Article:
In contrast, such coil positioning produces relatively lower levels of voltage and current through the mass of the left ventricle 11. For effective defibrillation of the left ventricle, then, it is necessary to generate a relatively higher energy field between coil 4 and coil 8 as a consequence of the substantial voltage drop at the outer boundary of the electric field. If coil 8 were instead inserted to be positioned in a location closer to left subclavian vein in an attempt to enhance the electric field through the left ventricle 11, the presence of the patient's lung in the defibrillation field would considerably increase the impedance and further diminish the field strength.
FIG. 2 schematically illustrates the main electric field vector 21 produced by a shock waveform delivered through the transvenous lead 3 and 7 with associated electrode coils 4 and 8, respectively, in the right ventricle and superior vena cava as was described with respect to FIG. 1. Previous research has demonstrated that the metal case of the defibrillator stimulus generator 2a may also be used as an anode or cathode relative to electrode coil 4 in the right ventricle to defibrillate the heart. With such an arrangement, a vector 22 is created from an electric field concentration which passes more directly through the center of the heart, including a larger portion of the mass of left ventricle 11.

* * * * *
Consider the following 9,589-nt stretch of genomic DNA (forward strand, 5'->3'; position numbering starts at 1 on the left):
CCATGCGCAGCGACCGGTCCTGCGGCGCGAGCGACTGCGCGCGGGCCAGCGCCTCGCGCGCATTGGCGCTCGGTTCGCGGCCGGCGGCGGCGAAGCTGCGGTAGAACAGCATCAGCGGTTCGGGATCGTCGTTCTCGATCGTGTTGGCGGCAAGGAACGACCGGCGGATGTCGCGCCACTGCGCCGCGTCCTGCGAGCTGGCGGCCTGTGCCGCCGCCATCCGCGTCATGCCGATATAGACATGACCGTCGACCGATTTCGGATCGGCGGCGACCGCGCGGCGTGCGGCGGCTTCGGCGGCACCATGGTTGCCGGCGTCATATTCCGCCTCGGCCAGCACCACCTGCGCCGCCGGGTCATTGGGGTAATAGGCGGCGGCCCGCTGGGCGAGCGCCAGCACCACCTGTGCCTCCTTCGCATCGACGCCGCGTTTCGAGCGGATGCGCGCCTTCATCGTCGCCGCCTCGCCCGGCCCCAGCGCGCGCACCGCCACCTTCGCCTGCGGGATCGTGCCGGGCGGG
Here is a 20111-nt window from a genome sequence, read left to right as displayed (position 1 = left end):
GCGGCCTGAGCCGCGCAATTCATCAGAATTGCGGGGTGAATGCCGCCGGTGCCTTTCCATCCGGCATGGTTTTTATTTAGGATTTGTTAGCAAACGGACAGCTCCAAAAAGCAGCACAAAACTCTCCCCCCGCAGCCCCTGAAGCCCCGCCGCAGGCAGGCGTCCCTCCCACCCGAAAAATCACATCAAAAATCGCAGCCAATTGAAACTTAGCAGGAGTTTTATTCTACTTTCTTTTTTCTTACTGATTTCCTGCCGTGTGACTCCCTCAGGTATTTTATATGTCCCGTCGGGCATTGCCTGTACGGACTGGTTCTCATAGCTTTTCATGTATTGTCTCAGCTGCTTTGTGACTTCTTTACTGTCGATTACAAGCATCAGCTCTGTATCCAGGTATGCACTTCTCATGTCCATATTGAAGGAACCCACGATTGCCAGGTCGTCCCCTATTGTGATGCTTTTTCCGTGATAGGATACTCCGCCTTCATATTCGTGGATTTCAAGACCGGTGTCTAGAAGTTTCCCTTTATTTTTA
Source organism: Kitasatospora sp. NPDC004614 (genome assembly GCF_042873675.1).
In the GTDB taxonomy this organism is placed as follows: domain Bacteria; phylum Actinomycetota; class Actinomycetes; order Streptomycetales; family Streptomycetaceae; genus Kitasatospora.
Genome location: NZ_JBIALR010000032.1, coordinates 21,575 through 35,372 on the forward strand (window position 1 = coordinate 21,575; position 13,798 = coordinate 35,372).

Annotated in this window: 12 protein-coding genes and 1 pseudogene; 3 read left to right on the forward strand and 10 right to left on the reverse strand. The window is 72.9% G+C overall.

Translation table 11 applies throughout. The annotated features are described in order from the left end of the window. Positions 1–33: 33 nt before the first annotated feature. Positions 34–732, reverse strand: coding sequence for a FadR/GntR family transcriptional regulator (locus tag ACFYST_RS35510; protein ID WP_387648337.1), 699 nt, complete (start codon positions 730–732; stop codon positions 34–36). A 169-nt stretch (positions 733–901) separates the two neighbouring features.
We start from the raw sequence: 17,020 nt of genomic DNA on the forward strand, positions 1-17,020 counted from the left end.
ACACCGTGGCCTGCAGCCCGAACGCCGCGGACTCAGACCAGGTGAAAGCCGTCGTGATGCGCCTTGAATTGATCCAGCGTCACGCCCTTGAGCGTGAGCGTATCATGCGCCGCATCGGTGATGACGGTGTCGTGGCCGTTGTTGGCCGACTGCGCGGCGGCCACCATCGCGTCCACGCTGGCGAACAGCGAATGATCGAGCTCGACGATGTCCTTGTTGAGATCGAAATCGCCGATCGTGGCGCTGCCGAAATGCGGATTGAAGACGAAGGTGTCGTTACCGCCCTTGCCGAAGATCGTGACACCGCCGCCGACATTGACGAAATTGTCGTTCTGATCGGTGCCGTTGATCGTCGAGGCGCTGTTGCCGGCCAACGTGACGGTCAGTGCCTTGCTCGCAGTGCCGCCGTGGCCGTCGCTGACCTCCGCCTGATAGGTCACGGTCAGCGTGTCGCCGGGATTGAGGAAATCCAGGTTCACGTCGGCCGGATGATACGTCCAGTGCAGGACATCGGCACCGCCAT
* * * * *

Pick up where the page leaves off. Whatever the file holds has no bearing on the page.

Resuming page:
We have found as a result of our studies, that application of a defibrillation pulse between an electrode coil 4 located in the right ventricle and the metal case 12 of the stimulus generator located in the retropectoral position, decreases the energy required for defibrillation by 30% to 50% with the electric field that creates vector 22, when compared to the electric field that creates vector 21. This finding has been confirmed and published by others. For example, see the article published by G. H. Bardy, "A simplified single lead unipolar transvenous cardioversion/defibrillation system" in Circulation 1993, 88:543-547.
According to a presently preferred embodiment of our invention, a considerably reduced defibrillation threshold (DFT) is obtained by means shown in FIG. 3. The Figure illustrates a perspective view of the defibrillator stimulus generator case 12 from the front side which, when the generator is implanted, faces the patient's internal organs, especially the heart. A biocompatible, conforming, electrically non-conductive coating 18 is applied to the exterior surface of the front side of case 12 to extend over its entire central region while leaving exposed an outer margin at the boundary of that side. This outer margin or boundary edge region of the side of the case in question is preferably not more than about 1.0 centimeter in width. A suitable biocompatible, compliant, electrically non-conductive coating 18 for this purpose is parylene. However, other materials possessing such characteristics may alternatively be employed.